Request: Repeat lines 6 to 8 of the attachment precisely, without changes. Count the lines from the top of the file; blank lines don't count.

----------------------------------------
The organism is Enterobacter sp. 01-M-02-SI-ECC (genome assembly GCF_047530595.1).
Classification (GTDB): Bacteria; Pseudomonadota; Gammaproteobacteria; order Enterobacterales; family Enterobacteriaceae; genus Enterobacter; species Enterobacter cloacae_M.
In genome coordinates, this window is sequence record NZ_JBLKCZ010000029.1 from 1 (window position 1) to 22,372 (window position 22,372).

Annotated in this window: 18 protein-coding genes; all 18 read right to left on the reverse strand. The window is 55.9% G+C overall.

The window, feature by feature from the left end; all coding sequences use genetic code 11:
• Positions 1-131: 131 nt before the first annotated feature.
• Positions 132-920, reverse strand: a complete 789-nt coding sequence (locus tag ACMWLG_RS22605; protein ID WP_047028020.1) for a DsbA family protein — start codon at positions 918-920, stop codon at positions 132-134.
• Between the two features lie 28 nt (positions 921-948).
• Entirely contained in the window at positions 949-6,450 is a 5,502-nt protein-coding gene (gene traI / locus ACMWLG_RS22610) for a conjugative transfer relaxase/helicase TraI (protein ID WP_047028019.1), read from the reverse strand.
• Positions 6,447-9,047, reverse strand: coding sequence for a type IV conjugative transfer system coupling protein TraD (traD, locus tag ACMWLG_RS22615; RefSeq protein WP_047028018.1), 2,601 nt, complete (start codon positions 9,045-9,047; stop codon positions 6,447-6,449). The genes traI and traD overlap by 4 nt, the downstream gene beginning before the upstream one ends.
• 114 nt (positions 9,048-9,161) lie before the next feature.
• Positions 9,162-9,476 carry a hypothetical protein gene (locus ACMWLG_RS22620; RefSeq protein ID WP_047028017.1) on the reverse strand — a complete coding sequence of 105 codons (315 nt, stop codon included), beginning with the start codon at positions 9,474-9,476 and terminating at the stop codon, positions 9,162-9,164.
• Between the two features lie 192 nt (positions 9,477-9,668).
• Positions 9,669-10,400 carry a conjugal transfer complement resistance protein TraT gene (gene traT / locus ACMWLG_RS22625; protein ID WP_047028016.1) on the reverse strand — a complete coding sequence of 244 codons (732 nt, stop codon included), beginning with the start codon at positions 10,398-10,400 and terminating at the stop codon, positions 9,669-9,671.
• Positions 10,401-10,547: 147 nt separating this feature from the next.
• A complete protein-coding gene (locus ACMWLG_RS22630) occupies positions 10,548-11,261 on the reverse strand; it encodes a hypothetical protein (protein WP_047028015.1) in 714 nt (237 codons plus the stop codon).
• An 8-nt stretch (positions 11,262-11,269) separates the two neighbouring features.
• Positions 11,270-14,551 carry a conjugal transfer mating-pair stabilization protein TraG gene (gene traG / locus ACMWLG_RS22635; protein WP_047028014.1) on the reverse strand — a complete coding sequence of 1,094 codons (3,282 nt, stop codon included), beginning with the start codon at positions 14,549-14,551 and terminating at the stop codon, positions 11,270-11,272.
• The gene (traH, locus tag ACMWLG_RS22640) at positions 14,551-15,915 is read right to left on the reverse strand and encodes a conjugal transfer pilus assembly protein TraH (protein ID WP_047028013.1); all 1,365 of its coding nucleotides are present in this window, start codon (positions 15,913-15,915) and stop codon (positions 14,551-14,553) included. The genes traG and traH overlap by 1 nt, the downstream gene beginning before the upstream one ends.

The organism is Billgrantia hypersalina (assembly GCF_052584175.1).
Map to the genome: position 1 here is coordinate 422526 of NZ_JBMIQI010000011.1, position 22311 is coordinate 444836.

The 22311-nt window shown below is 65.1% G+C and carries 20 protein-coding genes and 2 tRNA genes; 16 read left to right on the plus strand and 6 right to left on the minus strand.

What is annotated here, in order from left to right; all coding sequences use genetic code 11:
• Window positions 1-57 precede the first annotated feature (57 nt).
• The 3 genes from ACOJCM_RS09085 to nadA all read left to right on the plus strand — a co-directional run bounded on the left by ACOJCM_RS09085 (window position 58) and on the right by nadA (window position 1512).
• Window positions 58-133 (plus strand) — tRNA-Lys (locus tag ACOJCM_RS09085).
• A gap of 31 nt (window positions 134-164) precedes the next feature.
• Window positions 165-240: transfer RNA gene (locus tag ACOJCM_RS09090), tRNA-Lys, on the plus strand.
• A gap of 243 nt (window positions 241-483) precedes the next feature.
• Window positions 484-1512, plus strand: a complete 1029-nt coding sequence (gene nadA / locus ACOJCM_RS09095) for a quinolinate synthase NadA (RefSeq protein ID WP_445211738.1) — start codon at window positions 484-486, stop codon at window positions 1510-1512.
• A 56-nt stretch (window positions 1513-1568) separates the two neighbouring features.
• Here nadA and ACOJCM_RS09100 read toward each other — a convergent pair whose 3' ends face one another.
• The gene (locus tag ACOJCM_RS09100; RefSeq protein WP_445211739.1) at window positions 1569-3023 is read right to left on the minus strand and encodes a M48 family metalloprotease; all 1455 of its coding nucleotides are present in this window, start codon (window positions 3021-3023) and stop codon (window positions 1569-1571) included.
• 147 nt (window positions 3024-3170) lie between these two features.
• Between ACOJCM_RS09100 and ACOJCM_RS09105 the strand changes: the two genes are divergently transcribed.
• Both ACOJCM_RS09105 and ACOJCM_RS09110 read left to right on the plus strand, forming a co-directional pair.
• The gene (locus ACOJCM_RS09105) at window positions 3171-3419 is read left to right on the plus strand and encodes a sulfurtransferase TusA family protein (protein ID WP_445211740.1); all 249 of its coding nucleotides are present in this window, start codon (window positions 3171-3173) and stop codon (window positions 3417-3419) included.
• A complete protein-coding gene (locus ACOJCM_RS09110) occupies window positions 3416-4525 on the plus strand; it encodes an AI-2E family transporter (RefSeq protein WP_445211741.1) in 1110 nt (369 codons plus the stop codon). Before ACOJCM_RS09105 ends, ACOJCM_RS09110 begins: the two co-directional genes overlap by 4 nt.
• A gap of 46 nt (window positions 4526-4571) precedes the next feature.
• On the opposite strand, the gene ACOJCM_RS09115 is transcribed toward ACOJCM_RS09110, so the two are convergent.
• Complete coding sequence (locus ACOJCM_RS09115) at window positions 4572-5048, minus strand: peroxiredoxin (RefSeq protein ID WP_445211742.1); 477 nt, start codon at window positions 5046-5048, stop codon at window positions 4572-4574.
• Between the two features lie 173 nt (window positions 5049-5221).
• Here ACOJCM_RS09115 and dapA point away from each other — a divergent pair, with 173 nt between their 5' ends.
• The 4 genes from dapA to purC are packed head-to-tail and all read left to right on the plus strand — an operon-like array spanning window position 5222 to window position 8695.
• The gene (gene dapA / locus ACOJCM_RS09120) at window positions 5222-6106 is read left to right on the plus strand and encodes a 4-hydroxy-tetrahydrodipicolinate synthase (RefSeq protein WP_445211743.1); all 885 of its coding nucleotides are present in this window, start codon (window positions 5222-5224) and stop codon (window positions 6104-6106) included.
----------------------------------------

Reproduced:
• Positions 1-131: 131 nt before the first annotated feature.
• Positions 132-920, reverse strand: a complete 789-nt coding sequence (locus tag ACMWLG_RS22605; protein ID WP_047028020.1) for a DsbA family protein — start codon at positions 918-920, stop codon at positions 132-134.
• Between the two features lie 28 nt (positions 921-948).